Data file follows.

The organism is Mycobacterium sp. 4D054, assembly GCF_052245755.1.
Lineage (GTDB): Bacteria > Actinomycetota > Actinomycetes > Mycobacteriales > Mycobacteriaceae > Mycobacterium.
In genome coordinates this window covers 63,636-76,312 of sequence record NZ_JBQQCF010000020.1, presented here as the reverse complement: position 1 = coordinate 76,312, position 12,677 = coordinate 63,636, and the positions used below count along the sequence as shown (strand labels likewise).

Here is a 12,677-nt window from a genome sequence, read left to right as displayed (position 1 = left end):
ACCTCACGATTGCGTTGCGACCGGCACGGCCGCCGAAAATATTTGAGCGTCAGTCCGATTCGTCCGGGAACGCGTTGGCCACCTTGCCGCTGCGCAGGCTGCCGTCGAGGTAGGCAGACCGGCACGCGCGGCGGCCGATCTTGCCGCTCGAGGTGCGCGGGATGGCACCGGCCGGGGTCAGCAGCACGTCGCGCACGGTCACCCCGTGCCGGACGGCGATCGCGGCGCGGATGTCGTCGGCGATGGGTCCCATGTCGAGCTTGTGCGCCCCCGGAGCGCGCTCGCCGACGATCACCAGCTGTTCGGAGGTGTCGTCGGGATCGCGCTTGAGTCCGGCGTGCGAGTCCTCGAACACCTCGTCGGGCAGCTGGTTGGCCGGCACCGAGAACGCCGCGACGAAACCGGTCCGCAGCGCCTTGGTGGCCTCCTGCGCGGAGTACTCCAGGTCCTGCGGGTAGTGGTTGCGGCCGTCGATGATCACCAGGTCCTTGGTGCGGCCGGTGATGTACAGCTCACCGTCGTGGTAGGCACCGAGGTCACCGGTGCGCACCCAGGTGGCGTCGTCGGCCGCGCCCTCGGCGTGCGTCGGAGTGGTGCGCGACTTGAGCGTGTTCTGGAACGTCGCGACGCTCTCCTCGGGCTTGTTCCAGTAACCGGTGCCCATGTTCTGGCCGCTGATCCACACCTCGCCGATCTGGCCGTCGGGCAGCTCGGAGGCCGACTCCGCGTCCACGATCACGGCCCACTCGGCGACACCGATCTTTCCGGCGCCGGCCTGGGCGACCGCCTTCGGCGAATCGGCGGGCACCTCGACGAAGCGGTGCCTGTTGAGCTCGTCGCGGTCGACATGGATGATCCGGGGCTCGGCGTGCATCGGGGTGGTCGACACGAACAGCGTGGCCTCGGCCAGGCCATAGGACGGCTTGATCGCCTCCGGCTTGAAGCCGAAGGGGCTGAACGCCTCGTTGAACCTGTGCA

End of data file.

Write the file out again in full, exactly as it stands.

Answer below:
The organism is Mycobacterium sp. 4D054, assembly GCF_052245755.1.
Lineage (GTDB): Bacteria > Actinomycetota > Actinomycetes > Mycobacteriales > Mycobacteriaceae > Mycobacterium.
In genome coordinates this window covers 63,636-76,312 of sequence record NZ_JBQQCF010000020.1, presented here as the reverse complement: position 1 = coordinate 76,312, position 12,677 = coordinate 63,636, and the positions used below count along the sequence as shown (strand labels likewise).

Here is a 12,677-nt window from a genome sequence, read left to right as displayed (position 1 = left end):
ACCTCACGATTGCGTTGCGACCGGCACGGCCGCCGAAAATATTTGAGCGTCAGTCCGATTCGTCCGGGAACGCGTTGGCCACCTTGCCGCTGCGCAGGCTGCCGTCGAGGTAGGCAGACCGGCACGCGCGGCGGCCGATCTTGCCGCTCGAGGTGCGCGGGATGGCACCGGCCGGGGTCAGCAGCACGTCGCGCACGGTCACCCCGTGCCGGACGGCGATCGCGGCGCGGATGTCGTCGGCGATGGGTCCCATGTCGAGCTTGTGCGCCCCCGGAGCGCGCTCGCCGACGATCACCAGCTGTTCGGAGGTGTCGTCGGGATCGCGCTTGAGTCCGGCGTGCGAGTCCTCGAACACCTCGTCGGGCAGCTGGTTGGCCGGCACCGAGAACGCCGCGACGAAACCGGTCCGCAGCGCCTTGGTGGCCTCCTGCGCGGAGTACTCCAGGTCCTGCGGGTAGTGGTTGCGGCCGTCGATGATCACCAGGTCCTTGGTGCGGCCGGTGATGTACAGCTCACCGTCGTGGTAGGCACCGAGGTCACCGGTGCGCACCCAGGTGGCGTCGTCGGCCGCGCCCTCGGCGTGCGTCGGAGTGGTGCGCGACTTGAGCGTGTTCTGGAACGTCGCGACGCTCTCCTCGGGCTTGTTCCAGTAACCGGTGCCCATGTTCTGGCCGCTGATCCACACCTCGCCGATCTGGCCGTCGGGCAGCTCGGAGGCCGACTCCGCGTCCACGATCACGGCCCACTCGGCGACACCGATCTTTCCGGCGCCGGCCTGGGCGACCGCCTTCGGCGAATCGGCGGGCACCTCGACGAAGCGGTGCCTGTTGAGCTCGTCGCGGTCGACATGGATGATCCGGGGCTCGGCGTGCATCGGGGTGGTCGACACGAACAGCGTGGCCTCGGCCAGGCCATAGGACGGCTTGATCGCCTCCGGCTTGAAGCCGAAGGGGCTGAACGCCTCGTTGAACCTGTGCA